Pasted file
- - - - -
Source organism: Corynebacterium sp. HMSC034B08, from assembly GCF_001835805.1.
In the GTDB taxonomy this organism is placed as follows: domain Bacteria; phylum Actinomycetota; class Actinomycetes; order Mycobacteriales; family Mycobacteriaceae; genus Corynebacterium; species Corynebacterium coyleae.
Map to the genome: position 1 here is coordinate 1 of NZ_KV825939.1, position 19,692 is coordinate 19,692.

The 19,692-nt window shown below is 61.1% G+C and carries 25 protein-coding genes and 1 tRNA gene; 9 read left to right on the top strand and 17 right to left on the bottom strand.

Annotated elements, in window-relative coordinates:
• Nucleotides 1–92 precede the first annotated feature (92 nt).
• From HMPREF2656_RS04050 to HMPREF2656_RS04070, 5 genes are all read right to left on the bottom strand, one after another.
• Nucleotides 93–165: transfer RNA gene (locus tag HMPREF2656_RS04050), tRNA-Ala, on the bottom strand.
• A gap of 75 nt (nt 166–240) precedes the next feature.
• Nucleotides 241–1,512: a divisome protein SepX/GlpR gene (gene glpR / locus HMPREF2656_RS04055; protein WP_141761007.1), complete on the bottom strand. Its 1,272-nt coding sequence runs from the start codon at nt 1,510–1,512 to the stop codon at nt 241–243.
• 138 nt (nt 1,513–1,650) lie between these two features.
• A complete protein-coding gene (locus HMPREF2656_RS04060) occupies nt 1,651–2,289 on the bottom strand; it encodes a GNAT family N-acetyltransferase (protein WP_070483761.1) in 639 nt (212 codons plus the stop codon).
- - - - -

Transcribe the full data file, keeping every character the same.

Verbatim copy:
Source organism: Corynebacterium sp. HMSC034B08, from assembly GCF_001835805.1.
In the GTDB taxonomy this organism is placed as follows: domain Bacteria; phylum Actinomycetota; class Actinomycetes; order Mycobacteriales; family Mycobacteriaceae; genus Corynebacterium; species Corynebacterium coyleae.
Map to the genome: position 1 here is coordinate 1 of NZ_KV825939.1, position 19,692 is coordinate 19,692.

The 19,692-nt window shown below is 61.1% G+C and carries 25 protein-coding genes and 1 tRNA gene; 9 read left to right on the top strand and 17 right to left on the bottom strand.

Annotated elements, in window-relative coordinates:
• Nucleotides 1–92 precede the first annotated feature (92 nt).
• From HMPREF2656_RS04050 to HMPREF2656_RS04070, 5 genes are all read right to left on the bottom strand, one after another.
• Nucleotides 93–165: transfer RNA gene (locus tag HMPREF2656_RS04050), tRNA-Ala, on the bottom strand.
• A gap of 75 nt (nt 166–240) precedes the next feature.
• Nucleotides 241–1,512: a divisome protein SepX/GlpR gene (gene glpR / locus HMPREF2656_RS04055; protein WP_141761007.1), complete on the bottom strand. Its 1,272-nt coding sequence runs from the start codon at nt 1,510–1,512 to the stop codon at nt 241–243.
• 138 nt (nt 1,513–1,650) lie between these two features.
• A complete protein-coding gene (locus HMPREF2656_RS04060) occupies nt 1,651–2,289 on the bottom strand; it encodes a GNAT family N-acetyltransferase (protein WP_070483761.1) in 639 nt (212 codons plus the stop codon).